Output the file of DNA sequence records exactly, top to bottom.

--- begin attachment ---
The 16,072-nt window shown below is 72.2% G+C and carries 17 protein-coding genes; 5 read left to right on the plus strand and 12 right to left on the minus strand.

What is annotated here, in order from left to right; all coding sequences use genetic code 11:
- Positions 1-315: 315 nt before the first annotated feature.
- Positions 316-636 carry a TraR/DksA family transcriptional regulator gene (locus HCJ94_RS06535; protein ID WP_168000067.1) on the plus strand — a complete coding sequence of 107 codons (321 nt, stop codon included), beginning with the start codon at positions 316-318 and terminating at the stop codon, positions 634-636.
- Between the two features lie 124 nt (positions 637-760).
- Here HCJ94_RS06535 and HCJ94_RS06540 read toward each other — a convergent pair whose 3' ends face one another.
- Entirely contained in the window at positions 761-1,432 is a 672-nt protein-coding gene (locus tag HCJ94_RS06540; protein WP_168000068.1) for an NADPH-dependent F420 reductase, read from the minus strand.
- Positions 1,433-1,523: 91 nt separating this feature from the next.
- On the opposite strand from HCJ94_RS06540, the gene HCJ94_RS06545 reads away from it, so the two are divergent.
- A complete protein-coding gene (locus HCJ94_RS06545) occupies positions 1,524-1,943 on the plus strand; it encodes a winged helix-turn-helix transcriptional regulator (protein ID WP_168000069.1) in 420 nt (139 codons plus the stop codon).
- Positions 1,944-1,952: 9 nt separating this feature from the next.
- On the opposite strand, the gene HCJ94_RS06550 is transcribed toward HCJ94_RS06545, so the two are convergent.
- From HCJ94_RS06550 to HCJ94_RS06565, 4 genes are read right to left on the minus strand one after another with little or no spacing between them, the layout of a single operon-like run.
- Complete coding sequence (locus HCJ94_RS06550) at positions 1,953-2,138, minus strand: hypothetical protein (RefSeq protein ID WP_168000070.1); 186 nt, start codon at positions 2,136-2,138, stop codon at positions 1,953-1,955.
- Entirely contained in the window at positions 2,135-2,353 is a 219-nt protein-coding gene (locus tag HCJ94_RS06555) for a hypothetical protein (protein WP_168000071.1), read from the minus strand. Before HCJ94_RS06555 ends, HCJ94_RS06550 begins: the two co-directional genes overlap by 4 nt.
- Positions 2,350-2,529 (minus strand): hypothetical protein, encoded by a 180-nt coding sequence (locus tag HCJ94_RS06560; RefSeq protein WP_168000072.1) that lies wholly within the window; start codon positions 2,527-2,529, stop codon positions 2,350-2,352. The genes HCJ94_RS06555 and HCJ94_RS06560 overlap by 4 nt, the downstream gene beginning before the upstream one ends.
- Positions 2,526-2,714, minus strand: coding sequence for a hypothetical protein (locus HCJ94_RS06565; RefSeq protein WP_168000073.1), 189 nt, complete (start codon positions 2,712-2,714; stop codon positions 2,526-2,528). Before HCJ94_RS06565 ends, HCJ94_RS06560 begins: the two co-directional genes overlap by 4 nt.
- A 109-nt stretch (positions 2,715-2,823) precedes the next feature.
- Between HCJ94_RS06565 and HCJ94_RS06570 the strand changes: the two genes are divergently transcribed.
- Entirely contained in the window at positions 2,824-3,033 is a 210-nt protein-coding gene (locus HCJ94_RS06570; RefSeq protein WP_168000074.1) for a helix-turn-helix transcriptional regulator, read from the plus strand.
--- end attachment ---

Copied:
The 16,072-nt window shown below is 72.2% G+C and carries 17 protein-coding genes; 5 read left to right on the plus strand and 12 right to left on the minus strand.

What is annotated here, in order from left to right; all coding sequences use genetic code 11:
- Positions 1-315: 315 nt before the first annotated feature.
- Positions 316-636 carry a TraR/DksA family transcriptional regulator gene (locus HCJ94_RS06535; protein ID WP_168000067.1) on the plus strand — a complete coding sequence of 107 codons (321 nt, stop codon included), beginning with the start codon at positions 316-318 and terminating at the stop codon, positions 634-636.
- Between the two features lie 124 nt (positions 637-760).
- Here HCJ94_RS06535 and HCJ94_RS06540 read toward each other — a convergent pair whose 3' ends face one another.
- Entirely contained in the window at positions 761-1,432 is a 672-nt protein-coding gene (locus tag HCJ94_RS06540; protein WP_168000068.1) for an NADPH-dependent F420 reductase, read from the minus strand.
- Positions 1,433-1,523: 91 nt separating this feature from the next.
- On the opposite strand from HCJ94_RS06540, the gene HCJ94_RS06545 reads away from it, so the two are divergent.
- A complete protein-coding gene (locus HCJ94_RS06545) occupies positions 1,524-1,943 on the plus strand; it encodes a winged helix-turn-helix transcriptional regulator (protein ID WP_168000069.1) in 420 nt (139 codons plus the stop codon).
- Positions 1,944-1,952: 9 nt separating this feature from the next.
- On the opposite strand, the gene HCJ94_RS06550 is transcribed toward HCJ94_RS06545, so the two are convergent.
- From HCJ94_RS06550 to HCJ94_RS06565, 4 genes are read right to left on the minus strand one after another with little or no spacing between them, the layout of a single operon-like run.
- Complete coding sequence (locus HCJ94_RS06550) at positions 1,953-2,138, minus strand: hypothetical protein (RefSeq protein ID WP_168000070.1); 186 nt, start codon at positions 2,136-2,138, stop codon at positions 1,953-1,955.
- Entirely contained in the window at positions 2,135-2,353 is a 219-nt protein-coding gene (locus tag HCJ94_RS06555) for a hypothetical protein (protein WP_168000071.1), read from the minus strand. Before HCJ94_RS06555 ends, HCJ94_RS06550 begins: the two co-directional genes overlap by 4 nt.
- Positions 2,350-2,529 (minus strand): hypothetical protein, encoded by a 180-nt coding sequence (locus tag HCJ94_RS06560; RefSeq protein WP_168000072.1) that lies wholly within the window; start codon positions 2,527-2,529, stop codon positions 2,350-2,352. The genes HCJ94_RS06555 and HCJ94_RS06560 overlap by 4 nt, the downstream gene beginning before the upstream one ends.
- Positions 2,526-2,714, minus strand: coding sequence for a hypothetical protein (locus HCJ94_RS06565; RefSeq protein WP_168000073.1), 189 nt, complete (start codon positions 2,712-2,714; stop codon positions 2,526-2,528). Before HCJ94_RS06565 ends, HCJ94_RS06560 begins: the two co-directional genes overlap by 4 nt.
- A 109-nt stretch (positions 2,715-2,823) precedes the next feature.
- Between HCJ94_RS06565 and HCJ94_RS06570 the strand changes: the two genes are divergently transcribed.
- Entirely contained in the window at positions 2,824-3,033 is a 210-nt protein-coding gene (locus HCJ94_RS06570; RefSeq protein WP_168000074.1) for a helix-turn-helix transcriptional regulator, read from the plus strand.